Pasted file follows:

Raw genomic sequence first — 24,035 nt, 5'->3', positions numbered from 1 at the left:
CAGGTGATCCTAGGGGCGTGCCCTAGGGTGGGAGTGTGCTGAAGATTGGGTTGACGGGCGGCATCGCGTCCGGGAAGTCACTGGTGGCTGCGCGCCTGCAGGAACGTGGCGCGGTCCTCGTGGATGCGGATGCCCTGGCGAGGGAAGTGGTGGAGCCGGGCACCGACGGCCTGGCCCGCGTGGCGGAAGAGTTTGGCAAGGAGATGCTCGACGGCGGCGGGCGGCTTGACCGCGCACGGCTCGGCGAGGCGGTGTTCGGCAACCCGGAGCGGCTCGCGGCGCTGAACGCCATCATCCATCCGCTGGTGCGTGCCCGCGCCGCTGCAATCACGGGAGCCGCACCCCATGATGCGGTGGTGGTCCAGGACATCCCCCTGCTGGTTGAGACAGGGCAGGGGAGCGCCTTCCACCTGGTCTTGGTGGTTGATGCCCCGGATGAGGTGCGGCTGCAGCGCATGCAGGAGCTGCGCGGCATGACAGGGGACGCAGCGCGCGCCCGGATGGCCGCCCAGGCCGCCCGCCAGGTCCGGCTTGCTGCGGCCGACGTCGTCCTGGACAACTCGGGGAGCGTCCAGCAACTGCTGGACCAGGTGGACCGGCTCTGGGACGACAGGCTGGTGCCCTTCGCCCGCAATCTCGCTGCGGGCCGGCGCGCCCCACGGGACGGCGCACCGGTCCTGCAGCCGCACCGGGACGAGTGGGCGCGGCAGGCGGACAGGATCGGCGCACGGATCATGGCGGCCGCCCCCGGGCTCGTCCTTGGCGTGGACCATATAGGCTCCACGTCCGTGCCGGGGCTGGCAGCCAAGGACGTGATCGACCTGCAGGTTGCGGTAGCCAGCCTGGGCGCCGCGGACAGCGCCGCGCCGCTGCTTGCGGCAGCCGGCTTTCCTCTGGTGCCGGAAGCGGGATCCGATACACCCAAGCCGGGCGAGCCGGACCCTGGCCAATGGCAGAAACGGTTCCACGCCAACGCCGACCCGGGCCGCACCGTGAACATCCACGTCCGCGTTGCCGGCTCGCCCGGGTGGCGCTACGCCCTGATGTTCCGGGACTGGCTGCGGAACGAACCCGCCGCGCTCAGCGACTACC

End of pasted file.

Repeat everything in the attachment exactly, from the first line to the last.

Raw genomic sequence first — 24,035 nt, 5'->3', positions numbered from 1 at the left:
CAGGTGATCCTAGGGGCGTGCCCTAGGGTGGGAGTGTGCTGAAGATTGGGTTGACGGGCGGCATCGCGTCCGGGAAGTCACTGGTGGCTGCGCGCCTGCAGGAACGTGGCGCGGTCCTCGTGGATGCGGATGCCCTGGCGAGGGAAGTGGTGGAGCCGGGCACCGACGGCCTGGCCCGCGTGGCGGAAGAGTTTGGCAAGGAGATGCTCGACGGCGGCGGGCGGCTTGACCGCGCACGGCTCGGCGAGGCGGTGTTCGGCAACCCGGAGCGGCTCGCGGCGCTGAACGCCATCATCCATCCGCTGGTGCGTGCCCGCGCCGCTGCAATCACGGGAGCCGCACCCCATGATGCGGTGGTGGTCCAGGACATCCCCCTGCTGGTTGAGACAGGGCAGGGGAGCGCCTTCCACCTGGTCTTGGTGGTTGATGCCCCGGATGAGGTGCGGCTGCAGCGCATGCAGGAGCTGCGCGGCATGACAGGGGACGCAGCGCGCGCCCGGATGGCCGCCCAGGCCGCCCGCCAGGTCCGGCTTGCTGCGGCCGACGTCGTCCTGGACAACTCGGGGAGCGTCCAGCAACTGCTGGACCAGGTGGACCGGCTCTGGGACGACAGGCTGGTGCCCTTCGCCCGCAATCTCGCTGCGGGCCGGCGCGCCCCACGGGACGGCGCACCGGTCCTGCAGCCGCACCGGGACGAGTGGGCGCGGCAGGCGGACAGGATCGGCGCACGGATCATGGCGGCCGCCCCCGGGCTCGTCCTTGGCGTGGACCATATAGGCTCCACGTCCGTGCCGGGGCTGGCAGCCAAGGACGTGATCGACCTGCAGGTTGCGGTAGCCAGCCTGGGCGCCGCGGACAGCGCCGCGCCGCTGCTTGCGGCAGCCGGCTTTCCTCTGGTGCCGGAAGCGGGATCCGATACACCCAAGCCGGGCGAGCCGGACCCTGGCCAATGGCAGAAACGGTTCCACGCCAACGCCGACCCGGGCCGCACCGTGAACATCCACGTCCGCGTTGCCGGCTCGCCCGGGTGGCGCTACGCCCTGATGTTCCGGGACTGGCTGCGGAACGAACCCGCCGCGCTCAGCGACTACC